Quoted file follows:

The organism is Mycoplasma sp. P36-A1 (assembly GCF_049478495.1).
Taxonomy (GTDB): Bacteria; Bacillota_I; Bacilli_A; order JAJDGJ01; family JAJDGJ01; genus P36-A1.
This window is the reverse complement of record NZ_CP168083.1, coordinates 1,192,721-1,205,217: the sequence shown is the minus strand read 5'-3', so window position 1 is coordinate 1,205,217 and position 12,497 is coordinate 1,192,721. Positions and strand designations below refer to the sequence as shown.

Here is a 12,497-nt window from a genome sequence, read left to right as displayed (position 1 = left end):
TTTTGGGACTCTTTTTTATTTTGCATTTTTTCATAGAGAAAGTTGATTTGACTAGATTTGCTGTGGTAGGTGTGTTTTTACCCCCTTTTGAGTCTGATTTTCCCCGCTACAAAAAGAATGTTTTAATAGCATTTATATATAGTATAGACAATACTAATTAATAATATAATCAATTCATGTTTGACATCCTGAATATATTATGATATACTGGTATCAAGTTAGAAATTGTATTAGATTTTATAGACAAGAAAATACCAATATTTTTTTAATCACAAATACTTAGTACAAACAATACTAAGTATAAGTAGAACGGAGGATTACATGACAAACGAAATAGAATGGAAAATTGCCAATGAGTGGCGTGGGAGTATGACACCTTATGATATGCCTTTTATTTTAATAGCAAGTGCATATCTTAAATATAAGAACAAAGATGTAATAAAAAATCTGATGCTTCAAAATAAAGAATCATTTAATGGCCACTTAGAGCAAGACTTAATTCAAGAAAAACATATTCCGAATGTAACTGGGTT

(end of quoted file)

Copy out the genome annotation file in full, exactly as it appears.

The organism is Mycoplasma sp. P36-A1 (assembly GCF_049478495.1).
Taxonomy (GTDB): Bacteria; Bacillota_I; Bacilli_A; order JAJDGJ01; family JAJDGJ01; genus P36-A1.
This window is the reverse complement of record NZ_CP168083.1, coordinates 1,192,721-1,205,217: the sequence shown is the minus strand read 5'-3', so window position 1 is coordinate 1,205,217 and position 12,497 is coordinate 1,192,721. Positions and strand designations below refer to the sequence as shown.

Here is a 12,497-nt window from a genome sequence, read left to right as displayed (position 1 = left end):
TTTTGGGACTCTTTTTTATTTTGCATTTTTTCATAGAGAAAGTTGATTTGACTAGATTTGCTGTGGTAGGTGTGTTTTTACCCCCTTTTGAGTCTGATTTTCCCCGCTACAAAAAGAATGTTTTAATAGCATTTATATATAGTATAGACAATACTAATTAATAATATAATCAATTCATGTTTGACATCCTGAATATATTATGATATACTGGTATCAAGTTAGAAATTGTATTAGATTTTATAGACAAGAAAATACCAATATTTTTTTAATCACAAATACTTAGTACAAACAATACTAAGTATAAGTAGAACGGAGGATTACATGACAAACGAAATAGAATGGAAAATTGCCAATGAGTGGCGTGGGAGTATGACACCTTATGATATGCCTTTTATTTTAATAGCAAGTGCATATCTTAAATATAAGAACAAAGATGTAATAAAAAATCTGATGCTTCAAAATAAAGAATCATTTAATGGCCACTTAGAGCAAGACTTAATTCAAGAAAAACATATTCCGAATGTAACTGGGTT